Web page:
In May, the Alamo began preservation work on the roof of the Alamo Church. As one of the oldest buildings in Texas, the Church has gone through many changes.
During the Battle of the Alamo in 1836, the Church did not have a roof. In 1920, the Daughters of the Republic of Texas added the reinforced concrete roof.
“This work on the roof is very important,” Alamo Conservator Pam Jary Rosser said. “It helps us determine if the roof that is above the church today should continue to be above this 300-year old structure, or if another type of roof would do a better job at protecting the church for future generations,” Rosser added.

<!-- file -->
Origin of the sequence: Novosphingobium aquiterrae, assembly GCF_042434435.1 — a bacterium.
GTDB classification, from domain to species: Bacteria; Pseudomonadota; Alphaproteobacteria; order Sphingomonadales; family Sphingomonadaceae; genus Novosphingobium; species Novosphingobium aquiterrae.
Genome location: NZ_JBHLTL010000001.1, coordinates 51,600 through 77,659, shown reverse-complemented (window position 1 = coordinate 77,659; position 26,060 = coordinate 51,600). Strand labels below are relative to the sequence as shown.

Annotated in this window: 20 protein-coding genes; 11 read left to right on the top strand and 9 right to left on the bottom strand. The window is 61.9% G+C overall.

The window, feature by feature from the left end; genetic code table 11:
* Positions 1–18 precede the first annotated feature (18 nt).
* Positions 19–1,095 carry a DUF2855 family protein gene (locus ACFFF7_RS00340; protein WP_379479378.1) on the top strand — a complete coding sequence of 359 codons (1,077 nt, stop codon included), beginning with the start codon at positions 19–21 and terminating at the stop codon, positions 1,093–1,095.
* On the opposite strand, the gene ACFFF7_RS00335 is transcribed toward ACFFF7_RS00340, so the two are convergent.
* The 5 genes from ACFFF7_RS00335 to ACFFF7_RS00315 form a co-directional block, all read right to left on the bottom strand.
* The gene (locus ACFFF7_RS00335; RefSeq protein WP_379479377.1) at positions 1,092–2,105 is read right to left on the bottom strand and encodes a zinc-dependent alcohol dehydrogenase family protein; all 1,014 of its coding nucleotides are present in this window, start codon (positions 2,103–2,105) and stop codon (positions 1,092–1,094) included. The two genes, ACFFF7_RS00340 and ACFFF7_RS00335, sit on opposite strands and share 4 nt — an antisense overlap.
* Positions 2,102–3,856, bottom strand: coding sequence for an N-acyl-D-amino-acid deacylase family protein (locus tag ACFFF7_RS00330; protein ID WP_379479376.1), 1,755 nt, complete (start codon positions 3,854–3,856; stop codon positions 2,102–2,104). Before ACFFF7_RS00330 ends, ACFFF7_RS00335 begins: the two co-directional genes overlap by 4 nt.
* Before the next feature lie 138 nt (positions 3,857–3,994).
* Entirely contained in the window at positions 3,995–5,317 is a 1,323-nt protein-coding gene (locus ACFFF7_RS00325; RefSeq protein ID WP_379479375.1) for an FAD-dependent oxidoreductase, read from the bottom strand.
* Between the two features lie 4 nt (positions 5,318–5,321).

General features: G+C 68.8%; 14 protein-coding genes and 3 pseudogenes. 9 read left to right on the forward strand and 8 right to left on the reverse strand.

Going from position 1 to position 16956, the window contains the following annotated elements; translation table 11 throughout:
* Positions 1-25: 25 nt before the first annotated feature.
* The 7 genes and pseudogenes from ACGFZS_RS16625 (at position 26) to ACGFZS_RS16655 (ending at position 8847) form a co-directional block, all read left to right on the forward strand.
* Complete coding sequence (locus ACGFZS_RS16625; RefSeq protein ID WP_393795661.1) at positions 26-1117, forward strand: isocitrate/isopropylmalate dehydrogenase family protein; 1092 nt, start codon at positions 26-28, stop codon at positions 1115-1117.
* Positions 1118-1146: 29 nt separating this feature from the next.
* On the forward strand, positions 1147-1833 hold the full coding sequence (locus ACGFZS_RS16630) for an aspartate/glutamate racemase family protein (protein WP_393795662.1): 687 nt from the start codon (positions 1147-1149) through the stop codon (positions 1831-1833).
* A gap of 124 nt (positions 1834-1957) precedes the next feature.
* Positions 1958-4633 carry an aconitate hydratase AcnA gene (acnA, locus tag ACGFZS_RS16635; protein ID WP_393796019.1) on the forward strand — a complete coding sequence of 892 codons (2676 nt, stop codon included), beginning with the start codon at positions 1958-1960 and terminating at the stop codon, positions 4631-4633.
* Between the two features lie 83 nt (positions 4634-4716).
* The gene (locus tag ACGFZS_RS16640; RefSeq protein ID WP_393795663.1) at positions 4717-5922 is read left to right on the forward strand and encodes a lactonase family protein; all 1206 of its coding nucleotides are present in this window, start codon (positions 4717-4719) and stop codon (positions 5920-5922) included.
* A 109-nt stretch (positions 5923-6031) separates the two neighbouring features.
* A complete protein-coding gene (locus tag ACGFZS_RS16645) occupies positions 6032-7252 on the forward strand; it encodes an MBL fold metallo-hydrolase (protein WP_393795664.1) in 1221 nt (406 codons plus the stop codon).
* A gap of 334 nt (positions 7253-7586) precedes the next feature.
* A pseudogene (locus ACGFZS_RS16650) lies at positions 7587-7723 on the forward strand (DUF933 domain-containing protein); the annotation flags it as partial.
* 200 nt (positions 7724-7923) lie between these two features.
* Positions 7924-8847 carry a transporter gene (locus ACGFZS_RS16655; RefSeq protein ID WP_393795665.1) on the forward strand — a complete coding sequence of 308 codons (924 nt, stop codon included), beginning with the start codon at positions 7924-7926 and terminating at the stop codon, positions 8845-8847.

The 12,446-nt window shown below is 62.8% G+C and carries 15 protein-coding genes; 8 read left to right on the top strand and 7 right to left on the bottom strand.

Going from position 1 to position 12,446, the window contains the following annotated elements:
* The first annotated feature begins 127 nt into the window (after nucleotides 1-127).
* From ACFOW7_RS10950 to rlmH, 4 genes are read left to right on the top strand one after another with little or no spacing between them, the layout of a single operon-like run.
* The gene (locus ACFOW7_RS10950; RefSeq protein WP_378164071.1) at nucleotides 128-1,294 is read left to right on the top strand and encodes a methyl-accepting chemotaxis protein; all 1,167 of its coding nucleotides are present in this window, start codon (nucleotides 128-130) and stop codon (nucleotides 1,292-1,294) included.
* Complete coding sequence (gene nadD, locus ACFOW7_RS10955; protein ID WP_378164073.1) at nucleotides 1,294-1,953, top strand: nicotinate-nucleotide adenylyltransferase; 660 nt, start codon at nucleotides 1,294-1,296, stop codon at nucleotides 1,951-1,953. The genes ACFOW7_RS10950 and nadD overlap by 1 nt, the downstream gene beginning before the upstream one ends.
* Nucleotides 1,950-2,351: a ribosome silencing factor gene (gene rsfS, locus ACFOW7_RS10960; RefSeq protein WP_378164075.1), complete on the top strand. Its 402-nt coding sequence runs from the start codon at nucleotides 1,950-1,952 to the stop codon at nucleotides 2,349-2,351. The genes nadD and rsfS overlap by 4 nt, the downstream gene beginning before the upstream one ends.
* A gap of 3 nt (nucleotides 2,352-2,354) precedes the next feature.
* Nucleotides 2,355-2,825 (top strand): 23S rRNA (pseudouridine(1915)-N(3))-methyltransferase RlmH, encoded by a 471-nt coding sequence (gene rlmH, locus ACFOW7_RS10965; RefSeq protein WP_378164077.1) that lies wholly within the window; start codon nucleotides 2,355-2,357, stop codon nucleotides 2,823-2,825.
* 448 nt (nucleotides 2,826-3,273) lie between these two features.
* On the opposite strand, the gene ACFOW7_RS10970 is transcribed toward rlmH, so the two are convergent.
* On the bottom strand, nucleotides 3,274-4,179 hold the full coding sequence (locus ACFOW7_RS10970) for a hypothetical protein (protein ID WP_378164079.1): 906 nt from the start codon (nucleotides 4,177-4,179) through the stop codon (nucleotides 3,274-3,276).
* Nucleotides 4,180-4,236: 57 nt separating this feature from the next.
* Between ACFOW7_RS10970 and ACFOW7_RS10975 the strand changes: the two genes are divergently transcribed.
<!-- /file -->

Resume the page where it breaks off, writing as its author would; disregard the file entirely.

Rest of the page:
The crew began by removing the “membrane” of the roof, an outer layer made of hydro stop and rubber. Then, they scanned the roof and spray painted it to identify the locations of rebar, which will help them determine the corrosion rate within the concrete roof.
“This type of analysis has never been done before,” Rosser said. “Once we know the corrosion rate and the level of water infiltration, we will be able to determine the longevity of this roof.”
Even with preservation work like this, the Church remains open (at no charge) to the public during the Alamo’s operating hours. For updates on preservation work on the Church, follow @OfficialAlamo on social media or visit theAlamo.org.